Top critical review
21 people found this helpful
A floating marker for a moment in time
on 12 December 2010
Warned off at the time about this film I snuck with friends to watch it at Essex Uni in Colchester where they had a not so secret showing. This was in 1978 and I was transfixed with the violence, the sheer hatred, the squats and the decadence. I missed some of the nuance transfixed by the Early Ants, Banshees and Chelsea.
I was beguiled by the hatred because I wanted to be which was the antithesis of the film's apparent message. Jarman was a snob of high taste aesthetics. To me this represented the alternative to the whacks and commands of the school system, another variation of "If". This was part of the ultimate one finger fightback as my reading of the film went.
Watching it 30 years later and I am split down the middle. It captures the squats, the madness, the middle class vitriol and the decay of the UK. The dialogue a cross between philsosphy and cliche. The film 30 years later failed to move me, although I was also captivated by nostalgia. It just seems so middlebrown angst laden; ladles of it.
Seeing Toyah, Adam et al, is a giggle as they became icons of the era for joining in with the moneyed elite; the commercial sell outs. This filmic stance was all just a pose, like watching adolescents pull each others hair at a school disco. As Thatchler took the reins of the state, she drove the war chariot harder and faster than the fearsome women depicted in this film. These feral amazons and spartans hitched a ride on her entrails. Adam was in a royal variety performance within 5 years of making this film. Toyah went on to make mock gothic artefacts for people who missed out on punk. They became the caricatures mocked within the dialogue with no apparent psychological unease at the volte face. Adam stands at the top of the building and is asked whether he would sell his soul. The answer is yes of course he would and look what happened. Faustus took his mind.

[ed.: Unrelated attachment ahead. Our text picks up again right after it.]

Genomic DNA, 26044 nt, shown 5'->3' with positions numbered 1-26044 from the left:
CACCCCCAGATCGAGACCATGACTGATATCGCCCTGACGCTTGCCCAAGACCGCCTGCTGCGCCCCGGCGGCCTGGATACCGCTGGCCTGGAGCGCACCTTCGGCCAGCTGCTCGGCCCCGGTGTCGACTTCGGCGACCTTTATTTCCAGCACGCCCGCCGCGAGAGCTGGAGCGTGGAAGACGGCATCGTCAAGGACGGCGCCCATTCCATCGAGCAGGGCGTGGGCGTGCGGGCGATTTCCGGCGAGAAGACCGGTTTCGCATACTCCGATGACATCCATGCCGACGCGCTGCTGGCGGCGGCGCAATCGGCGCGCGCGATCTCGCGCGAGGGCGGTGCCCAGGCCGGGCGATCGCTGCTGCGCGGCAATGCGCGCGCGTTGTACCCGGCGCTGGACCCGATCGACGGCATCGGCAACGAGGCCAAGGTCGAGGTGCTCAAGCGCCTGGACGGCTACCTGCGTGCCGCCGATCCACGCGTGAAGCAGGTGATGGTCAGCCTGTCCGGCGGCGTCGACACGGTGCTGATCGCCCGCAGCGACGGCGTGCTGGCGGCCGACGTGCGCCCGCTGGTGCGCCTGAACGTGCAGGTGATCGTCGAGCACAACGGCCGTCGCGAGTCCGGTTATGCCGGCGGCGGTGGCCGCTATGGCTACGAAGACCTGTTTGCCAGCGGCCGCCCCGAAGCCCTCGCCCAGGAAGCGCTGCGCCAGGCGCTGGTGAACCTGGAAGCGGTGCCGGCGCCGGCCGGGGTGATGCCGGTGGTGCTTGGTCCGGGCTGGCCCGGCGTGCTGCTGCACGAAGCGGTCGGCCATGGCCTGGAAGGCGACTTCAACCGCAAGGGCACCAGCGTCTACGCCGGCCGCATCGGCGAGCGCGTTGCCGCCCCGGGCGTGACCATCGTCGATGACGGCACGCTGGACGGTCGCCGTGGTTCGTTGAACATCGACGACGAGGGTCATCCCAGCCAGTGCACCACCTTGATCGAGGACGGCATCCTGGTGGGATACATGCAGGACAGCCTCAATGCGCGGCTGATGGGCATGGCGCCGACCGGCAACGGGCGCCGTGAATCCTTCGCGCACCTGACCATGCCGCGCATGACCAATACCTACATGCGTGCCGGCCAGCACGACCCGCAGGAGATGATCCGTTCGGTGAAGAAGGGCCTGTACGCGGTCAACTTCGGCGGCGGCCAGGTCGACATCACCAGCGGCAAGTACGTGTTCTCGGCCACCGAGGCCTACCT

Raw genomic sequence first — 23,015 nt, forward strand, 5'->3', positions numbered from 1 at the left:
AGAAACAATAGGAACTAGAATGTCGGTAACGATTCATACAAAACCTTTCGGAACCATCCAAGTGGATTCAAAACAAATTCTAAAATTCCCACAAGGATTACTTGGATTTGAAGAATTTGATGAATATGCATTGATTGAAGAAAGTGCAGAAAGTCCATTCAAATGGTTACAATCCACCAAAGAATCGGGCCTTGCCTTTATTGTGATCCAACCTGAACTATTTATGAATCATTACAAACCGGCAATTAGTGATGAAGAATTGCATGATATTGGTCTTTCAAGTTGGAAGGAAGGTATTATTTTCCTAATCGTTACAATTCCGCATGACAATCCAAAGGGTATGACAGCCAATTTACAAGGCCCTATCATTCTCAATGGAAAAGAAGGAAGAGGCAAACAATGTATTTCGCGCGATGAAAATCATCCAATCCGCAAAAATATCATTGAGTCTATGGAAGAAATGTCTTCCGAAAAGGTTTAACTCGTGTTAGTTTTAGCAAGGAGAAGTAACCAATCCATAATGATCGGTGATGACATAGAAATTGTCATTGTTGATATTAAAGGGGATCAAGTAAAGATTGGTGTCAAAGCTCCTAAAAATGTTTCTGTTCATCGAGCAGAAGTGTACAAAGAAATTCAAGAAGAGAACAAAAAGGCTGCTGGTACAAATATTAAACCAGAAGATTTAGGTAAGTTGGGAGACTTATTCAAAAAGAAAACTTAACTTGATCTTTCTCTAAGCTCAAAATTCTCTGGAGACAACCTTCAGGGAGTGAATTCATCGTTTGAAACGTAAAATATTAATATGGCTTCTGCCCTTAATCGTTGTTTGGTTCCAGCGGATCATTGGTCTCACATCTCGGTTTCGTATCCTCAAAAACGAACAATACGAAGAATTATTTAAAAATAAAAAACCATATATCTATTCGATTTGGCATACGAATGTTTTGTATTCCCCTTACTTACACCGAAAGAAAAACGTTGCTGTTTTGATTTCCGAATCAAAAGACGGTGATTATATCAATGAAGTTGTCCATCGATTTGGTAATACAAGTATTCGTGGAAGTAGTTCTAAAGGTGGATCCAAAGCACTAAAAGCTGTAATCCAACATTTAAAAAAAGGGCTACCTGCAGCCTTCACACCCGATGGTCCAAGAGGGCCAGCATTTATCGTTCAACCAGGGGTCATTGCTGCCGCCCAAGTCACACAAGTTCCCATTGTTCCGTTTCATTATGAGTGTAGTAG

This is a period piece, a marker of life before Margaret, just before the Rotherhithe, Bermondsey, Isle of Dogs were transformed with huge amounts of money into sterile bleak moderne places for the middle brow to re-enact Friends. This film rests on a polarity with this piece of urbane angst.
The precedents were already festering within this film as the virtiol and anger is too forced to be maintained. The sex turned into Shortbus and the hankering for breaking sexual taboos became "heaven". The world segregated itself into classes, sexualities and genders with each fighting their corner in a will to power.
Is it still worth watching if you were not there? I don't know is the answer. The dialogue is heavy with Elizabethanesque middlebrow flourishes. There are some golden moments contained within it. The take on the modern media is true. The svengali who manipulates public taste with music is prescient. The collapse of Communistic belief predicted in the film was clairvoyant along with the plunge of the dollar.
The rise of X Factor has shown music played loud enough stops the noise of the world falling apart. The cracks can no longer be heard. Perhaps this film is a beacon for a moment in time. Nietzsche is right about the eternal return, not in relation to human reincarnation but cultural re emergence. They do happen again. Maybe in six months this will be a six and then in ten years it will be completely forgotten.
This is the power of this film; vacilitation.